Which string type is faster for ctypes

Hi all,
I am writing a gui library for python in Odin. Odin is a C like language with manual memory management. I tested some string functions. b"Python string" is working with c_char_p and "Python wide string" is working with c_wchar_p. I would like to know which one is faster ? In Odin, I can convert the c_char_p into a wchar pointer, but if ctypes can do it, it is good for me.
And I have a second question. Ctypes will convert python strings toc_char_p or c_wchar_p automatically, But does this happen vice versa ? I mean, if I return a c_char_p or a c_wchar_p from an Odin function, does ctypes convert it to python string ?

For a string that is shown to humans you must support the python string type which is unicode.

A gui cannot use bytes as that would require users of your library to always encode from unicode to some byte encoding. Further inside your library you would need to decode from bytes into Unicode for displaying the text.

So string is fastest.

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Thanks for the reply. Basically, I don’t like the fact that we need to type a ‘b’ every string literal when we use c_char_p. I like the straight forward way.

Rather than using ctypes – which may add considerable overhead – you might consider using Cython to convert Python strings into C strings or vice-versa. See: Unicode and passing strings — Cython 3.1.0a0 documentation


If you prefer a more straightforward approach without having to include the ‘b’ prefix for string literals, you can use c_wchar_p for all your strings, regardless of character encoding. While this may result in slightly larger memory consumption due to the nature of wide-character strings, it provides a uniform and convenient way to handle strings in your Odin GUI library.

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You could use a pure python facade that does the Unicode encode/decode of strings into bytes to pass though your code via ctypes.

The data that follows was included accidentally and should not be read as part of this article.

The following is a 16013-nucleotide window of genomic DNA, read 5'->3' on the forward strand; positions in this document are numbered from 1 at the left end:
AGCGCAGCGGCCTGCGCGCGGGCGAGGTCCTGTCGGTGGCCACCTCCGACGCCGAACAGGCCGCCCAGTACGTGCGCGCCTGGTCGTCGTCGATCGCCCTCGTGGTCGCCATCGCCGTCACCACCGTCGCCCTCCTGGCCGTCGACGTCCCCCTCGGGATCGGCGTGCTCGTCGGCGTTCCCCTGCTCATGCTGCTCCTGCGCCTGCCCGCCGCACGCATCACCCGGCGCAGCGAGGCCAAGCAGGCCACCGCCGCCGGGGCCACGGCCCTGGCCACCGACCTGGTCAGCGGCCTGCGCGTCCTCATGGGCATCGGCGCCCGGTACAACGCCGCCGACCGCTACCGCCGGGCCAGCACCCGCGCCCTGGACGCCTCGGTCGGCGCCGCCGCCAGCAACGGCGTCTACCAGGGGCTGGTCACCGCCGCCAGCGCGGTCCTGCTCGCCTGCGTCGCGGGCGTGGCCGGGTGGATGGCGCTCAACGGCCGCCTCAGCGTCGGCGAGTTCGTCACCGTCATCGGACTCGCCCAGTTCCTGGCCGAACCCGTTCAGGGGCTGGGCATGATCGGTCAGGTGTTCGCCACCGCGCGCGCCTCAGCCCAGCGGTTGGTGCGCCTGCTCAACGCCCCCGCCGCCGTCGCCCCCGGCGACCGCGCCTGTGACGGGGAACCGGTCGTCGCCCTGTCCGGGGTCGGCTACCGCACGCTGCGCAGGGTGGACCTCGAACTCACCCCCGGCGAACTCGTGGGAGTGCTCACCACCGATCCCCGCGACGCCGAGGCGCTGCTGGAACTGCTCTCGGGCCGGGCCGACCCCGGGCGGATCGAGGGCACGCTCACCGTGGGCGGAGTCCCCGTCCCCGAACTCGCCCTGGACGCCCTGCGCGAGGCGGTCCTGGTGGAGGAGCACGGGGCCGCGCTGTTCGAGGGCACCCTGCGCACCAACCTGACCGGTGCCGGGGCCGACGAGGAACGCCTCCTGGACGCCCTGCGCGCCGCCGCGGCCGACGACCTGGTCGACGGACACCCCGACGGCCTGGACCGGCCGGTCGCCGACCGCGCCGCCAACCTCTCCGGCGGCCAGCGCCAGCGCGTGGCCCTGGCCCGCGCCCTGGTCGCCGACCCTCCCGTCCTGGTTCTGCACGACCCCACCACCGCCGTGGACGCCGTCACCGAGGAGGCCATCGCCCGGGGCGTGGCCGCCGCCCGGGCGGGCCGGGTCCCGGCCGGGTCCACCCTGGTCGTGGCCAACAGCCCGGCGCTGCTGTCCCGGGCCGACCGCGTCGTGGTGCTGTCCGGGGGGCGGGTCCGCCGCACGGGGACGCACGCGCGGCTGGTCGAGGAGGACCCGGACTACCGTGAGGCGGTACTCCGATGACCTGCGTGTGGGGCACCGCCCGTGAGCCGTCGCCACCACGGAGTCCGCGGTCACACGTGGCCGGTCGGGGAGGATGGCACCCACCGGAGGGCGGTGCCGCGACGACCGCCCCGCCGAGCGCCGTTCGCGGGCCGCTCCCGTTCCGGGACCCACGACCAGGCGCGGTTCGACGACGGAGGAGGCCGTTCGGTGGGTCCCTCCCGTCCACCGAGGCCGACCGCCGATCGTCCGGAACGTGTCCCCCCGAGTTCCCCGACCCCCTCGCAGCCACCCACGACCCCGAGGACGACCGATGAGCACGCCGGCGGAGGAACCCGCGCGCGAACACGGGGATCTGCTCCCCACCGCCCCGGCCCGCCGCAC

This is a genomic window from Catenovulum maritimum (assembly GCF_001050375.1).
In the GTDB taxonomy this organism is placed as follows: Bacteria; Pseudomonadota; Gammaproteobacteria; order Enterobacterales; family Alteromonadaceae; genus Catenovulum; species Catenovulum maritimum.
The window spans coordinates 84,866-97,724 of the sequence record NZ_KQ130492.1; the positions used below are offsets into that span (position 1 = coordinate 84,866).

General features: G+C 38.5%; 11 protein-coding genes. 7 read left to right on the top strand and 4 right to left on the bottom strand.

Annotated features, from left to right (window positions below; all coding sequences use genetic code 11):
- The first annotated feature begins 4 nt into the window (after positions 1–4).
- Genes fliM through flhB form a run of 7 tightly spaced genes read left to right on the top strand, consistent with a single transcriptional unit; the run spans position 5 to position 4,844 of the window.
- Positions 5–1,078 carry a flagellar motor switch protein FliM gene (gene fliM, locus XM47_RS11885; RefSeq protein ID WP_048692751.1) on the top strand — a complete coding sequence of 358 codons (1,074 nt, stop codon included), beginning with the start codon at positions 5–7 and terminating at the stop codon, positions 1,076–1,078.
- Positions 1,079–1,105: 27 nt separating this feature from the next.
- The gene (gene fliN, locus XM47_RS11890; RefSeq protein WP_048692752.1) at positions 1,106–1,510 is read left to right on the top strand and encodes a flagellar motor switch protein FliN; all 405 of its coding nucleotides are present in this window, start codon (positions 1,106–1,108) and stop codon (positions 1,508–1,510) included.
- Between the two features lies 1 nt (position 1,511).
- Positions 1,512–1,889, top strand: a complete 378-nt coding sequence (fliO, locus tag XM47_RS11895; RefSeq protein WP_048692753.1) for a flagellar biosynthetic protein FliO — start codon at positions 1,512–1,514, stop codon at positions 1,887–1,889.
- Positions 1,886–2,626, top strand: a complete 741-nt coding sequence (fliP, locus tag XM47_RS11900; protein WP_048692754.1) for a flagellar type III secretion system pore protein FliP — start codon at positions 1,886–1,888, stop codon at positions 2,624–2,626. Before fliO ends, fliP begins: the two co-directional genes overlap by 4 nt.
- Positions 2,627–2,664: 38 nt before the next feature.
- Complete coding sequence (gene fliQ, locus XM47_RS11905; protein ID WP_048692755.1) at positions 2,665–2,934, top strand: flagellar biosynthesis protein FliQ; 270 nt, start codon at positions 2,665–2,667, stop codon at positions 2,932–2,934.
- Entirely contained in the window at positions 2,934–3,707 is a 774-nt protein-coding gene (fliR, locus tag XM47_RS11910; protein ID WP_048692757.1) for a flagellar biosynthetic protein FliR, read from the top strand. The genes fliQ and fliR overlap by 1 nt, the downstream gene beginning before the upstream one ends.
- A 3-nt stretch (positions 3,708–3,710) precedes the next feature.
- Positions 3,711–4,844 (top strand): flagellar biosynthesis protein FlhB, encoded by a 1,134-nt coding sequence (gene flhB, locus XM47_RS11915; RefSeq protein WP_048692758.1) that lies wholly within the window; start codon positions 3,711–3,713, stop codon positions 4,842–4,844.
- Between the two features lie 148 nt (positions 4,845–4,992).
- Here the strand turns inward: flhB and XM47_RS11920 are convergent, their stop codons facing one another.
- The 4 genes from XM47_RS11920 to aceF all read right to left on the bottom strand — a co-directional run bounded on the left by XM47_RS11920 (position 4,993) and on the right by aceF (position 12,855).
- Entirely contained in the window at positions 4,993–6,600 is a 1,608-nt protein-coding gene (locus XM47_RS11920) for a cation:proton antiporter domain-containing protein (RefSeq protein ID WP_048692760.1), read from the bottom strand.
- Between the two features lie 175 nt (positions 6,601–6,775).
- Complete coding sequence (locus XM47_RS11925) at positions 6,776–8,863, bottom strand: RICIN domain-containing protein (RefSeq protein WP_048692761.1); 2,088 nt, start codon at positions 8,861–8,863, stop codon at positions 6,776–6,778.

Thanks for the reply. Well, I spent a lot of time to benchmark pure cpython, cython, pybind11 and cffi. Among them the winner is pure cpython with ctypes. I think, converting python objects to and from foreign language is the cause of the delay. In my tests, ctypes has 2x speed than cython. It’s good to know about the backgrounds of my project. I am doing a gui library project with windows api functions. So most of the time, execution is happening over c functions. And there are plenty of times python needs to call these functions. So the parameter conversion is taking the toll. A simple window with two buttons in pybind took 75-100 ms. The same in cython took 55-70 ms. In ctypes with pure python, it is almost same of cython. But if I use Odin for all the heavy lifting, I can reduce the speed to almost 10-12 ms. Then I tested the same odin dll with cython. The speed went to 20-25 ms.

EDIT : I forgot to mention the speed of CFFI. It is performing very well but in “API-out of line” mode, it has the same speed of cython. I did test it with some C code which is creating a window and buttons. But I checked my Odin dll with cffi also. That was in “ABI-out of line” mode. It runs almost near to cpython with ctypes speed. But if something seems similar, I would vote for ease of use, and that’s ctypes. I have a gui lib in pure python with ctypes already. But I think, by using odin dll, I can make some serious speed differences.

How significant are the timings here? It’s irrelevant for one thing to be twice the speed of another if even the slower option is so fast that nobody would notice the difference. You’re writing a GUI library here - a tenth of a second still feels pretty responsive, and anything under a hundredth of a second is pretty much equivalent to zero time. How long does it take to use cython?

These are the timings from different projects. (One window + 2 buttons - average of 5 runs)
CPython + ctypes = 58 ms
Cython = 55 ms
Odin dll + CPython + ctypes = 17 ms

Yeah, that’s what I am using now. I can use a wchar pointer in odin and ctypes will convert a regular python string if I use c_wchar_p. By using this, I don’t have the burden to allocate memory and convert the string. The one and only draw back I see in this method is, in case If I need the python string after the function exits, I need to allocate memory and copy the content of c_wchar_p parameter of the function. I think the same would be true in case I use c_char_p. But if I use c_char_p, I need to convert the c_char_p into wchar_t* in odin, because windows functions needs that.

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wchar is only a Windows thing really. Wil your GUI not work on mac or linux?

My GUI lib is based on the windows API. So it only works on Windows.